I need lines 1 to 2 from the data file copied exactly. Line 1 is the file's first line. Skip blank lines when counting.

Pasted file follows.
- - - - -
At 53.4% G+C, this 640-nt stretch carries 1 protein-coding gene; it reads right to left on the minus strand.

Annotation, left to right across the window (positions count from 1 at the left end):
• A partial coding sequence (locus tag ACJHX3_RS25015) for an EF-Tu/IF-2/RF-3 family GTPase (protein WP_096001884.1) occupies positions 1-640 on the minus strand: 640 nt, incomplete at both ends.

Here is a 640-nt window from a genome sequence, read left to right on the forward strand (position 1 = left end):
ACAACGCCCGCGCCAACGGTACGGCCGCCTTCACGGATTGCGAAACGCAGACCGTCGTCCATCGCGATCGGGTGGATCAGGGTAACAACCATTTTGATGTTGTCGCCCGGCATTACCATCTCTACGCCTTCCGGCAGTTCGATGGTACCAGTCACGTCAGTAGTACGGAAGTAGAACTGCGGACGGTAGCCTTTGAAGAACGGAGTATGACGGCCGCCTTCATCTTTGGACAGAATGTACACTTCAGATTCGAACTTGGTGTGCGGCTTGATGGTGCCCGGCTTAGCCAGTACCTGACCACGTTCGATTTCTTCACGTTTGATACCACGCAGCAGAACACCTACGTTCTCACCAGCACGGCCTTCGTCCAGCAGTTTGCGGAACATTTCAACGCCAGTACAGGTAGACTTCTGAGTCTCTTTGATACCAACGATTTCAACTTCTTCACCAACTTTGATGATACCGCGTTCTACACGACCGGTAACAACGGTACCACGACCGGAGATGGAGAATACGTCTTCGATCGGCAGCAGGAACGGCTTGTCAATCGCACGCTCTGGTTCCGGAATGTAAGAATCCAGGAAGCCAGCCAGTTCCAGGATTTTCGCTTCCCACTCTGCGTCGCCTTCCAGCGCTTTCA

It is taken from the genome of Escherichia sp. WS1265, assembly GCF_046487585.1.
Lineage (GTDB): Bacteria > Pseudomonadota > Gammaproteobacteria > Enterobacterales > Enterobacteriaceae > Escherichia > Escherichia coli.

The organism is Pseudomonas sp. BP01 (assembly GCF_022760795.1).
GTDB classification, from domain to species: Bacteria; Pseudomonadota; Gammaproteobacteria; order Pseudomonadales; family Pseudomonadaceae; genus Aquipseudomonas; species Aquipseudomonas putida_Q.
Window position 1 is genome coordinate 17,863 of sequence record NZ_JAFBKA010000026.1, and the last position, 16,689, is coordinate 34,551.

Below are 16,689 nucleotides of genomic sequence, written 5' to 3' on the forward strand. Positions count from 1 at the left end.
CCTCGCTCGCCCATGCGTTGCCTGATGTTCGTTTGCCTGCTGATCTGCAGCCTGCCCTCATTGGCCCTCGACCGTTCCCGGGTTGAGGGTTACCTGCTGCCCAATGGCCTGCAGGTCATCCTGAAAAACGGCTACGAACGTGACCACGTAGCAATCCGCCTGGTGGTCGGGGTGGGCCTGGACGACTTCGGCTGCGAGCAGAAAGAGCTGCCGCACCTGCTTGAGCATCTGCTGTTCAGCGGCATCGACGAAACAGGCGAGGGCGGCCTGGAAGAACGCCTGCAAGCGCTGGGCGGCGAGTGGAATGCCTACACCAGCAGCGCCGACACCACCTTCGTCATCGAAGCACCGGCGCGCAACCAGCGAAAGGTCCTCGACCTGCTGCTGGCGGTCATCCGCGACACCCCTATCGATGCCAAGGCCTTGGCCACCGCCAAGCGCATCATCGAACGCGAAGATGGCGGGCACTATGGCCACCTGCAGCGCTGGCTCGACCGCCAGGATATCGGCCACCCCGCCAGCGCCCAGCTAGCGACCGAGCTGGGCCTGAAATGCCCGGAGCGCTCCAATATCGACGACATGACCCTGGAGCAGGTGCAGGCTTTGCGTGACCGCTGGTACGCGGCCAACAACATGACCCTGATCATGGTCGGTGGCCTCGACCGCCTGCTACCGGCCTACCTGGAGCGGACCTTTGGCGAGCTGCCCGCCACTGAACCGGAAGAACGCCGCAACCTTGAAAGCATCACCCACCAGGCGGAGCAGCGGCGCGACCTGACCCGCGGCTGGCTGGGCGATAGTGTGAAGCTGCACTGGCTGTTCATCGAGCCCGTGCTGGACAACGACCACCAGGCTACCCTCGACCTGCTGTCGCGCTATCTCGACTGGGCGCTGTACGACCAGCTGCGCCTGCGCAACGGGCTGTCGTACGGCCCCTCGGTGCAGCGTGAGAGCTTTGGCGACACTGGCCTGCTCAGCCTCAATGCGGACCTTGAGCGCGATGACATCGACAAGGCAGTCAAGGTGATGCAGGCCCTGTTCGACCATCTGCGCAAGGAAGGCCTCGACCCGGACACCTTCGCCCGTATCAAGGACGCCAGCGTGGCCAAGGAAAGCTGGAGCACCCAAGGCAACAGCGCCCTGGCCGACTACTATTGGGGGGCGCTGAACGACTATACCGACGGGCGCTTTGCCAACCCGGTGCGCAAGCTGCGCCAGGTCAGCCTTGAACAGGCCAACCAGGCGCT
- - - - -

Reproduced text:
At 53.4% G+C, this 640-nt stretch carries 1 protein-coding gene; it reads right to left on the minus strand.

Annotation, left to right across the window (positions count from 1 at the left end):